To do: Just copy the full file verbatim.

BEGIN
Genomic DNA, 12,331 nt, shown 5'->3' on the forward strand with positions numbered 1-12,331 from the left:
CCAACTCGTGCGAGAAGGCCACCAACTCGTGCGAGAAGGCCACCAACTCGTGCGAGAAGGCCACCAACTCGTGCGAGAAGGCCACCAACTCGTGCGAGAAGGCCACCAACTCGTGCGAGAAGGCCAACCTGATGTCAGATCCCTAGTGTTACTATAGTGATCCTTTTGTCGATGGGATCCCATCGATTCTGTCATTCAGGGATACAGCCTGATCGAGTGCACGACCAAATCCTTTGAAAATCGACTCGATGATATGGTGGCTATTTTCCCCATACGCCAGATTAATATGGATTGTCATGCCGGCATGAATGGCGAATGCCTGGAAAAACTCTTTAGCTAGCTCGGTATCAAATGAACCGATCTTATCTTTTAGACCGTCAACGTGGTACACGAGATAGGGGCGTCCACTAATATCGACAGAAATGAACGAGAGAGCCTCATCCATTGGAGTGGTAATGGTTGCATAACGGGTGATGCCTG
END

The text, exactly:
Genomic DNA, 12,331 nt, shown 5'->3' on the forward strand with positions numbered 1-12,331 from the left:
CCAACTCGTGCGAGAAGGCCACCAACTCGTGCGAGAAGGCCACCAACTCGTGCGAGAAGGCCACCAACTCGTGCGAGAAGGCCACCAACTCGTGCGAGAAGGCCACCAACTCGTGCGAGAAGGCCAACCTGATGTCAGATCCCTAGTGTTACTATAGTGATCCTTTTGTCGATGGGATCCCATCGATTCTGTCATTCAGGGATACAGCCTGATCGAGTGCACGACCAAATCCTTTGAAAATCGACTCGATGATATGGTGGCTATTTTCCCCATACGCCAGATTAATATGGATTGTCATGCCGGCATGAATGGCGAATGCCTGGAAAAACTCTTTAGCTAGCTCGGTATCAAATGAACCGATCTTATCTTTTAGACCGTCAACGTGGTACACGAGATAGGGGCGTCCACTAATATCGACAGAAATGAACGAGAGAGCCTCATCCATTGGAGTGGTAATGGTTGCATAACGGGTGATGCCTG